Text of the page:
For many crew, the opportunity to experience life at sea makes working on board a superyacht one of the most unique and rewarding professions out there. After all, in what normal job could you potentially fall asleep in one country and wake up in another? Or be able to experience different cultures, languages and foods on an almost-weekly basis?
There is no denying the fact the superyacht industry is a fantastic one to be part of. However, at some stage or another, which is normally around October after a long season with demanding guests and little sleep, there comes a time when the question of ‘what to do next’ inevitably springs to mind.
For this article I spoke with Leila Nafa, pictured left, who, now Sales & Marketing Manager at Cornerstone Crew Payroll, spent years working as yacht crew and travelling to the most far-flung corners of the world on an explorer yacht.
For Leila, the initial draw of the remoteness actually became a deciding factor in her wanting to leave the industry. “I absolutely loved my time working on yachts – we travelled from Antarctica to Polynesia and Africa, allowing us incredible times with fantastic owners,” she says. “However the long itineraries meant being at sea for extensive times and far from home. I had properties in France and the UK and needed to be closer to manage them. I also had a family, and time away from them made me feel negligent.”
This feeling of being far from home and feeling cut off from friends and family has become more common than ever since the pandemic, and has really struck a nerve with yacht crew who are opting to leave the industry to settle near friends and family. But how easy is it to make this dream a reality?
Here are five important steps to consider:
- Choose a career. While it may be a pretty obvious point, this should be the first step in your exit plan. What skills have you got that could stand you in good stead in the ‘outside world’? What are your passions, and what aspect of yachting did you love? What sets you apart from other candidates? For Leila her main asset was her people skills. “Yachting teaches you people skills that you can really hone in on in the future,” she explains. “Working on a yacht helps you learn to read people, read your guests’ needs, and tap into guests’ expectations. These skills are invaluable for your future life and career.”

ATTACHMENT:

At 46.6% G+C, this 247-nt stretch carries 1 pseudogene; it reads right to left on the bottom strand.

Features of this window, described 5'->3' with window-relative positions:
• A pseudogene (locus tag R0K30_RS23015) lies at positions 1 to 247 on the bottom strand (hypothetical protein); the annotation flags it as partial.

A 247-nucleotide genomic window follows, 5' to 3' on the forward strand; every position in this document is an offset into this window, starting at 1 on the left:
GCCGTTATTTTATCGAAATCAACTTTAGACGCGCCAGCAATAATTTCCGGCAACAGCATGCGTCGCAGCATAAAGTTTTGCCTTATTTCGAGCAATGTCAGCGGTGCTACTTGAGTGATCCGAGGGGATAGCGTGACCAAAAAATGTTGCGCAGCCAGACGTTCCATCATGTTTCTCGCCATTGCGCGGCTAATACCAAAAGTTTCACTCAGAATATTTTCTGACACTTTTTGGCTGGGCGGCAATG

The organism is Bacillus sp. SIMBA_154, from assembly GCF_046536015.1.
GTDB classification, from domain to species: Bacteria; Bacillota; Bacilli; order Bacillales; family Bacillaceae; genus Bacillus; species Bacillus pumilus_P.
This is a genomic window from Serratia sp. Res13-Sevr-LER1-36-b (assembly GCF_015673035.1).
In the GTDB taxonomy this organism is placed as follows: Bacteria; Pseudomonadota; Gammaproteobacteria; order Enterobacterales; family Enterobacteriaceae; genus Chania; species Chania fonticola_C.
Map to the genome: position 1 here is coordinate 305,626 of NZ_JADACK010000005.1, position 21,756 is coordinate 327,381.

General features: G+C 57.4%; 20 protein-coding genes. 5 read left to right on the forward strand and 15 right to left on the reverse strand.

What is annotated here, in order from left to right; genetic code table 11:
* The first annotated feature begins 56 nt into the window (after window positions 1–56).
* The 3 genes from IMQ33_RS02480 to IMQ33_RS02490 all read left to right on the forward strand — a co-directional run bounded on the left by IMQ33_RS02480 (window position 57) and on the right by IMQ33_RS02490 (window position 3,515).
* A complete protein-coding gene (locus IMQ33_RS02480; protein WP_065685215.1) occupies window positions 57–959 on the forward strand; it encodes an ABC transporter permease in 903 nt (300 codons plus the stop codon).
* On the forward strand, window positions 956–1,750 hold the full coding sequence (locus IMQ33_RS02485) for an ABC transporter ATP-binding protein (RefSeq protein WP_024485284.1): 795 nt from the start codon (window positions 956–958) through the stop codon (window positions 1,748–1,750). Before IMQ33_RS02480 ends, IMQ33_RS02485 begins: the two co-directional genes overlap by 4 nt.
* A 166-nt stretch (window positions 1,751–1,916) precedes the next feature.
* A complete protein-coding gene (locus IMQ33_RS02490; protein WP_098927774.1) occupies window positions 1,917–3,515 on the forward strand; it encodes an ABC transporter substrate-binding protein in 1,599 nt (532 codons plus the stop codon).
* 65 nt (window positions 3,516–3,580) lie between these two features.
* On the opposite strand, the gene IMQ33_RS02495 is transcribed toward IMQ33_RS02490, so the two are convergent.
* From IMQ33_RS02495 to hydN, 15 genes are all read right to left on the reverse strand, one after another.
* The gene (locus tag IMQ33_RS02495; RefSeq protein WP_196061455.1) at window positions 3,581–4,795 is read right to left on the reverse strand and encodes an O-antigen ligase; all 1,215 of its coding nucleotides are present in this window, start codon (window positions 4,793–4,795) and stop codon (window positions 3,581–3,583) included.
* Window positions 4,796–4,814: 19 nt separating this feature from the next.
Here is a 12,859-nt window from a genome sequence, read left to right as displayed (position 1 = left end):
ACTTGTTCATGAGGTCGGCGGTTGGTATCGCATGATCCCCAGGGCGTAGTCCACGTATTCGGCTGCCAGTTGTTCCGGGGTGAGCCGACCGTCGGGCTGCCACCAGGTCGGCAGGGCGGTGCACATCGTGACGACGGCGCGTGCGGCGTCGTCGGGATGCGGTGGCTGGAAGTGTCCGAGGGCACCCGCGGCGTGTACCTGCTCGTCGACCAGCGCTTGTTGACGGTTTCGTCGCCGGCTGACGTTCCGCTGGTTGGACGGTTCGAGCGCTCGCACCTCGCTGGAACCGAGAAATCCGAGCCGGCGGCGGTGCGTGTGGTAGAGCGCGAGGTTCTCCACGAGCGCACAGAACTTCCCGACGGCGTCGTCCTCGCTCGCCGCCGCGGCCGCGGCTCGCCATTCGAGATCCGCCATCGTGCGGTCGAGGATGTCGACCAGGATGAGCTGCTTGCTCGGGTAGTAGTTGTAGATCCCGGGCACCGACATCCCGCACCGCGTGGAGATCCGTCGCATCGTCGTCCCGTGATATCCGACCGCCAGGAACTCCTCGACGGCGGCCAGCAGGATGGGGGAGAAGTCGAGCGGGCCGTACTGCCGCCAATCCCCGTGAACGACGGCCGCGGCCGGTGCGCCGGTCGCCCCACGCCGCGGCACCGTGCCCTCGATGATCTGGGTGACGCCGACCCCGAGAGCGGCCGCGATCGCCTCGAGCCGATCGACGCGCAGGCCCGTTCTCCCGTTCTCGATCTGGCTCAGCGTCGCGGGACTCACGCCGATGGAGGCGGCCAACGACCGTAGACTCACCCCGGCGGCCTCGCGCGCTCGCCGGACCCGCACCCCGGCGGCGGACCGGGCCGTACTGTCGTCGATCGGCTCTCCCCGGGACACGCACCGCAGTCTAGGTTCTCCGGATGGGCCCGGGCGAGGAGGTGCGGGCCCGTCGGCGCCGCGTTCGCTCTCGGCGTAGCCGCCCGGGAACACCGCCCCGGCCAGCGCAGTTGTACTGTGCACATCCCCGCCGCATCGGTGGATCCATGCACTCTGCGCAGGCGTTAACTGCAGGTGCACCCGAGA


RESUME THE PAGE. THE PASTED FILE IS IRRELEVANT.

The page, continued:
- Make a timeline. Rome wasn’t built in a day, and embarking on a new life requires a carefully thought out timeline. Start by thinking six months ahead and set out where you want to be both physically, financially and emotionally. It really does help to have a plan and to be upfront with your current captain about when you might leave, too
- Ask for advice. There is a wealth of information available these days for yacht crew who have left the industry and are looking to transition to shore - social media, podcasts, life coaches and financial advisors can all help you make the right decision. “My advice would always be to talk to as many people as possible, listen to their stories and take their advice,” continues Leila. “There is so much to learn, and yachting is an incredible industry with so many different walks of life – take advantage of every person you meet! It’s amazing how many people I deal with in my current job who were clients from my Crew Eyewear days.”
- Start saving. Life in the real world is expensive! The little things you took for granted – toiletries, food and obviously rent - aren’t for free and they don’t come cheap. “Make sure you have made enough money for your next endeavour, be it starting a business, investing in a property or something else,” says Leila. “For me, I think investing your money whilst you’re earning is the best bet. Property in the South of France, for example, is always going to be a high yielding investment.”
- Don’t burn any bridges. Never leave your job on a bad note, as you never know when you may want to return to the industry. And when you leave a job, always make sure you’ve done your best - people will often remember you by who you were in stressful times! “I left yachting a long time ago now but often get asked to help out for the likes of the Grand Prix, Cannes Film Festival or any other event on board if needed,” continues Leila. “It can be a really good side gig if you have the experience. Now, though, it really is fantastic having the opportunity at Cornerstone to work with a really tight knit team of people who really care about crew welfare and wellbeing. The team is made up of industry professionals who have been around for a long, long time and personal recommendations go a long way!”